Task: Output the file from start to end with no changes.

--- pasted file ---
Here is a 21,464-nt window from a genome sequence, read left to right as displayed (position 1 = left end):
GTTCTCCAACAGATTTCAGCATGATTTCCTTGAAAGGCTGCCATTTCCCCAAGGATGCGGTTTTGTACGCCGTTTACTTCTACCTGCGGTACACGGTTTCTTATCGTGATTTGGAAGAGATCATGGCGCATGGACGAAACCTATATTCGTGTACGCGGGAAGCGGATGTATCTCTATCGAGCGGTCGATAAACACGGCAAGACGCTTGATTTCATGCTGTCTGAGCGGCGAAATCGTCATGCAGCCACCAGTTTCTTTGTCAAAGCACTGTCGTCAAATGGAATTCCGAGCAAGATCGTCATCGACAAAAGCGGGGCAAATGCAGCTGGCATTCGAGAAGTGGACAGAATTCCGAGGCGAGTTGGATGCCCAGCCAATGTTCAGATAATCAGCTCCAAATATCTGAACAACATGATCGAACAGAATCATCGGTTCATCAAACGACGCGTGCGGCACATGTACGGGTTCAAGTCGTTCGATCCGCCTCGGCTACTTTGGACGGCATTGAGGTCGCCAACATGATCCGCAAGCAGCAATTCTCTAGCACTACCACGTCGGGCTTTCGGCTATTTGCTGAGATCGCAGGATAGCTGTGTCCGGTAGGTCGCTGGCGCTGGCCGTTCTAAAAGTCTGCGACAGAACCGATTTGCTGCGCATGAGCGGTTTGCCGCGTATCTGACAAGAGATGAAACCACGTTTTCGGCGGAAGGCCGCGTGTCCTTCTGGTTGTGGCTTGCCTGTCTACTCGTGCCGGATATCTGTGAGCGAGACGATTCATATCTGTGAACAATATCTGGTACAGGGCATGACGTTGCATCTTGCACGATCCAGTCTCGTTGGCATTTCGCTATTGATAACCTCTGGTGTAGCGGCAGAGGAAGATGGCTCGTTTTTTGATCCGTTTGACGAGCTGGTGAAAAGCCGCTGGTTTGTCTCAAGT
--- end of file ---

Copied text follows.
Here is a 21,464-nt window from a genome sequence, read left to right as displayed (position 1 = left end):
GTTCTCCAACAGATTTCAGCATGATTTCCTTGAAAGGCTGCCATTTCCCCAAGGATGCGGTTTTGTACGCCGTTTACTTCTACCTGCGGTACACGGTTTCTTATCGTGATTTGGAAGAGATCATGGCGCATGGACGAAACCTATATTCGTGTACGCGGGAAGCGGATGTATCTCTATCGAGCGGTCGATAAACACGGCAAGACGCTTGATTTCATGCTGTCTGAGCGGCGAAATCGTCATGCAGCCACCAGTTTCTTTGTCAAAGCACTGTCGTCAAATGGAATTCCGAGCAAGATCGTCATCGACAAAAGCGGGGCAAATGCAGCTGGCATTCGAGAAGTGGACAGAATTCCGAGGCGAGTTGGATGCCCAGCCAATGTTCAGATAATCAGCTCCAAATATCTGAACAACATGATCGAACAGAATCATCGGTTCATCAAACGACGCGTGCGGCACATGTACGGGTTCAAGTCGTTCGATCCGCCTCGGCTACTTTGGACGGCATTGAGGTCGCCAACATGATCCGCAAGCAGCAATTCTCTAGCACTACCACGTCGGGCTTTCGGCTATTTGCTGAGATCGCAGGATAGCTGTGTCCGGTAGGTCGCTGGCGCTGGCCGTTCTAAAAGTCTGCGACAGAACCGATTTGCTGCGCATGAGCGGTTTGCCGCGTATCTGACAAGAGATGAAACCACGTTTTCGGCGGAAGGCCGCGTGTCCTTCTGGTTGTGGCTTGCCTGTCTACTCGTGCCGGATATCTGTGAGCGAGACGATTCATATCTGTGAACAATATCTGGTACAGGGCATGACGTTGCATCTTGCACGATCCAGTCTCGTTGGCATTTCGCTATTGATAACCTCTGGTGTAGCGGCAGAGGAAGATGGCTCGTTTTTTGATCCGTTTGACGAGCTGGTGAAAAGCCGCTGGTTTGTCTCAAGT